E-commerce giant Amazon.com (NASDAQ: AMZN) has earned the top spot in the stock universe, with its market capitalization moving above those of some of its biggest rivals in the tech space, including Apple (NASDAQ: AAPL) and Microsoft (NASDAQ: MSFT). Even though Amazon stock suffered punishing declines during the last part of the year, it nevertheless saw solid gains in 2018, easily outperforming the losses from the broader stock market.
Yet Amazon has thus far failed to do something that Microsoft and Apple have done for years: pay its shareholders a dividend. Amazon has been content to reinvest all of its cash flow back into its business, but some believe that the stock might do better if it joined the trend toward paying dividends. Below, we'll look more closely to see if 2019's the right time for Amazon to make its dividend debut.
Stats on Amazon
Net income, last 12 months
Free cash flow, last 12 months
Earnings per share, last 12 months
Earnings growth from full-year 2017
Data source: Yahoo! Finance.
Why Amazon should pay a dividend
Tech start-ups are slow to pay dividends. It takes time for these capital-intensive companies to hit their stride, and with so much well-established competition in the tech arena, being premature to return capital to shareholders can result in failing to catch up to one's rivals. That strategy has served Amazon well over the past 20 years, allowing it to take full advantage of strong periods while surviving the inevitable downturns that proved fatal for many of Amazon's weaker counterparts elsewhere in the industry.
But now, Amazon has seen parts of its business reach full maturity. The e-commerce giant's operating cash flow has skyrocketed, rising from less than $5.5 billion five years ago to nearly $26.7 billion over the past 12 months.
Net income also soared last year, in part because of the beneficial impacts of lower corporate tax rates. After years of dealing with criticism for its minimal attention to its bottom line, Amazon now is consistently profitable and has been growing its earnings dramatically.
Will Amazon need the cash?
That said, Amazon has always found ways to put cash to work, and paying a dividend would take money away from other uses. Lately, it's worked hard to get its balance sheet back in order after its monumental $13.7 billion purchase of Whole Foods Market back in 2017. That purchase reversed three years of efforts to pay down debt, leaving the company with long-term debt of almost $25 billion. Continuing efforts to repay borrowings are likely to continue, especially with interest rates on the rise and the possibility that Amazon will want to make further strategic acquisitions in the future.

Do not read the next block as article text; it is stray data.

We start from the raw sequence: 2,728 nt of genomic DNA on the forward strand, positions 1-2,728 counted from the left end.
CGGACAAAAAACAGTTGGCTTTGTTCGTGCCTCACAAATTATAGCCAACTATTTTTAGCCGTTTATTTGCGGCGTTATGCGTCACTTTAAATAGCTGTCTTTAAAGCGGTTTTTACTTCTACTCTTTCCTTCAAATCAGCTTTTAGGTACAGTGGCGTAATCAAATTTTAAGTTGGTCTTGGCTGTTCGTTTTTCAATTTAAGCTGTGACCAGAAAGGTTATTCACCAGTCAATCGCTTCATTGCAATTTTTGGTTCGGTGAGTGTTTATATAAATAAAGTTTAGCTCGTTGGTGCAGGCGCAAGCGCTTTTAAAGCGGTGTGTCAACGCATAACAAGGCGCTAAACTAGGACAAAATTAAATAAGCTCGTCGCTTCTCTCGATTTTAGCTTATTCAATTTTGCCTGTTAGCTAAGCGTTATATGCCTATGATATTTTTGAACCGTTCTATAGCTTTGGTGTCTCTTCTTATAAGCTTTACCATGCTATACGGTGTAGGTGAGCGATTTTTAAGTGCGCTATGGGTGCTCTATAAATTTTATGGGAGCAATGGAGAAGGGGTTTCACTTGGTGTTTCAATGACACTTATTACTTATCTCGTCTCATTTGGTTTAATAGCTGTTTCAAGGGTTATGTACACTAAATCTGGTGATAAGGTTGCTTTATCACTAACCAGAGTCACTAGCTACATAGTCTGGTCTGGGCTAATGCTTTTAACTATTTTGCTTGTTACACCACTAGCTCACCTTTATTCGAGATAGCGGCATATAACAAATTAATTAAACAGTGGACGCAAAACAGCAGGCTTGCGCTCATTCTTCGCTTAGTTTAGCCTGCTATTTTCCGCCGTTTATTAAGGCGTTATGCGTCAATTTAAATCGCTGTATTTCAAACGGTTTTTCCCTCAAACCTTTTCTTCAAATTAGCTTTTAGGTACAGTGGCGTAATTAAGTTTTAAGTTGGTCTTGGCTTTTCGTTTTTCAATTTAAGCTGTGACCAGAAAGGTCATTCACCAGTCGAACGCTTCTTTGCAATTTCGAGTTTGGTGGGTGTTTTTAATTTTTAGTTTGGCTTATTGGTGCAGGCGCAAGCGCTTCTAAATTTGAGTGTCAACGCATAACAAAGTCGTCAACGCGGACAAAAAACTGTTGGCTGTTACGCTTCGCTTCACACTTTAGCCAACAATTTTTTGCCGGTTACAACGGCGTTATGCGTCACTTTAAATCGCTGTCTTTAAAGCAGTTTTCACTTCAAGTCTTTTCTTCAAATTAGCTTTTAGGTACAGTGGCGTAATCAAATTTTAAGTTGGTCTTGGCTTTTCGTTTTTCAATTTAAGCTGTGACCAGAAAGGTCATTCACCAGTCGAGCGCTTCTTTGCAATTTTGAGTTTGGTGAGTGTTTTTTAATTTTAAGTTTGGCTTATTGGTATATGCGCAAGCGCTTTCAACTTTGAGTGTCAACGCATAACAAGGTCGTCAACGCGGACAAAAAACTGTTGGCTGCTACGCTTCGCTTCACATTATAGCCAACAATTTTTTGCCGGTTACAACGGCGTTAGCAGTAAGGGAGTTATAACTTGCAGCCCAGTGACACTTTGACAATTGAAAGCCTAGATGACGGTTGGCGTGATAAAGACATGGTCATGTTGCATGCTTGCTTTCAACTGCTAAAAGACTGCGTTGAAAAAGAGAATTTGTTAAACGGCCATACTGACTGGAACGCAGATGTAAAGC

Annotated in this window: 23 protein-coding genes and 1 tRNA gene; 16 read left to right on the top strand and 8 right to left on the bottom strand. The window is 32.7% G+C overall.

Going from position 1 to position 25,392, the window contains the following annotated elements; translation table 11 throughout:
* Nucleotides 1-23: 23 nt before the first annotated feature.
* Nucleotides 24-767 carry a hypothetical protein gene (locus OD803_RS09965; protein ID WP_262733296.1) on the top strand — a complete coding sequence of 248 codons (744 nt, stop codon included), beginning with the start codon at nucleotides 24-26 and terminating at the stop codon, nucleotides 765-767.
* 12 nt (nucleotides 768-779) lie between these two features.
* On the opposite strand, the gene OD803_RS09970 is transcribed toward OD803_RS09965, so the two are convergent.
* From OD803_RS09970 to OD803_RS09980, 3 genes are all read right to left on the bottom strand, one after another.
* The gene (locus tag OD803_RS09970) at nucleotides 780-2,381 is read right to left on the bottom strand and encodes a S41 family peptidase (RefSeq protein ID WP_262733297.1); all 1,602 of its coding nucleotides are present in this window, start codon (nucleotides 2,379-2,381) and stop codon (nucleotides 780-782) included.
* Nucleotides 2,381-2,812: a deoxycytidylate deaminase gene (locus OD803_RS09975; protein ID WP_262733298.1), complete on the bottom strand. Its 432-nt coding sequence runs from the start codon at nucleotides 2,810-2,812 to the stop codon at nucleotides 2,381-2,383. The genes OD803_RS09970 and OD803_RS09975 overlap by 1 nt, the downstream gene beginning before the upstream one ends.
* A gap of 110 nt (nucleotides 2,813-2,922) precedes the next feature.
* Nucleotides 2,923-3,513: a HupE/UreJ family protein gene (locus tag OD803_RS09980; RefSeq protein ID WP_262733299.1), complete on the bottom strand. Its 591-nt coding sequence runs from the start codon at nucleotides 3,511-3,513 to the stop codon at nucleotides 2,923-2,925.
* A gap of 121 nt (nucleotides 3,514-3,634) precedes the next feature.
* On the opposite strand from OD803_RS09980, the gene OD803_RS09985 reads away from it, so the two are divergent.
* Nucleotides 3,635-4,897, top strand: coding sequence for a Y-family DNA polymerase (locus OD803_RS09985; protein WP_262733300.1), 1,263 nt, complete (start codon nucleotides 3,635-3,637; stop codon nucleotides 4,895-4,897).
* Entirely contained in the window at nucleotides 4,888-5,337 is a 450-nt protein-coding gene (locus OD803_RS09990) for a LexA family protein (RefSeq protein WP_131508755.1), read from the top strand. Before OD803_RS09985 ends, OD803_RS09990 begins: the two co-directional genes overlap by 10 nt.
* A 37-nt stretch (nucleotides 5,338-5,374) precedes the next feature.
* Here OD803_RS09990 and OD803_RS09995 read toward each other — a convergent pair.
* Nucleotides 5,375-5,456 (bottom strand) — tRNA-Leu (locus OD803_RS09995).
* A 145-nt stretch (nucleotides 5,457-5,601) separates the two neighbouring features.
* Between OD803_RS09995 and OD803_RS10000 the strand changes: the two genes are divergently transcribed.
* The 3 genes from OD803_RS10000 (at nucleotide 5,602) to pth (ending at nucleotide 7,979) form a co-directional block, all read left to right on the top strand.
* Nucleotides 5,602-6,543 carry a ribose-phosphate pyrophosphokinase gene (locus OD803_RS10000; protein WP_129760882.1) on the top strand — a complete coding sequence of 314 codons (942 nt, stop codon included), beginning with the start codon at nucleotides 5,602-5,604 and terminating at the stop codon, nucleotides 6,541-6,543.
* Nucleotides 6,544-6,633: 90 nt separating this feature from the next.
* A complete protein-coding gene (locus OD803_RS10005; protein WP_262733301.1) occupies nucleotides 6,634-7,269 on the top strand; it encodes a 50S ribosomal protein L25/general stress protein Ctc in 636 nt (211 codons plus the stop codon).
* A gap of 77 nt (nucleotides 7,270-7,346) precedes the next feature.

Image source: Amazon.
Amazon also remains aggressive in spending on capital investment. Total capital expenditures have risen from less than $3.5 billion in 2013 to more than $13 billion over the past 12 months. Businesses like the cloud computing giant Amazon Web Services have plenty of capital requirements, especially as research and development remains necessary in order to satisfy users' growing needs.
The key to Amazon dividends
Perhaps the biggest reason why Amazon hasn't felt any need to pay a dividend is that CEO Jeff Bezos sees no need for the income. Bezos has a 16% stake in Amazon, and any dividends the company paid would have a big tax impact on the CEO. Only if Bezos' income needs were to change would that stance be likely to change.
Moreover, even with its massive cash flow, Amazon doesn't have enough money to pay a huge dividend. With almost a half-billion shares outstanding, it'd take every penny of Amazon's roughly $13 billion in free cash flow over the past 12 months to pay a dividend of about $26 per share. At current prices, that'd be a yield of just over 1.5% -- not even enough to reach the market average.
At this point, it's unlikely that Amazon will start paying a dividend in 2019. However, if the company can keep seeing huge growth in its earnings and cash flow, it might get to the point in the next few years where it could start to think about making at least a modest payout to shareholders.
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John Mackey, CEO of Whole Foods Market, an Amazon subsidiary, is a member of The Motley Fool's board of directors. Teresa Kersten, an employee of LinkedIn, a Microsoft subsidiary, is a member of The Motley Fool's board of directors. Dan Caplinger owns shares of Apple. The Motley Fool owns shares of and recommends Amazon and Apple. The Motley Fool owns shares of Microsoft and has the following options: long January 2020 $150 calls on Apple and short January 2020 $155 calls on Apple. The Motley Fool has a disclosure policy.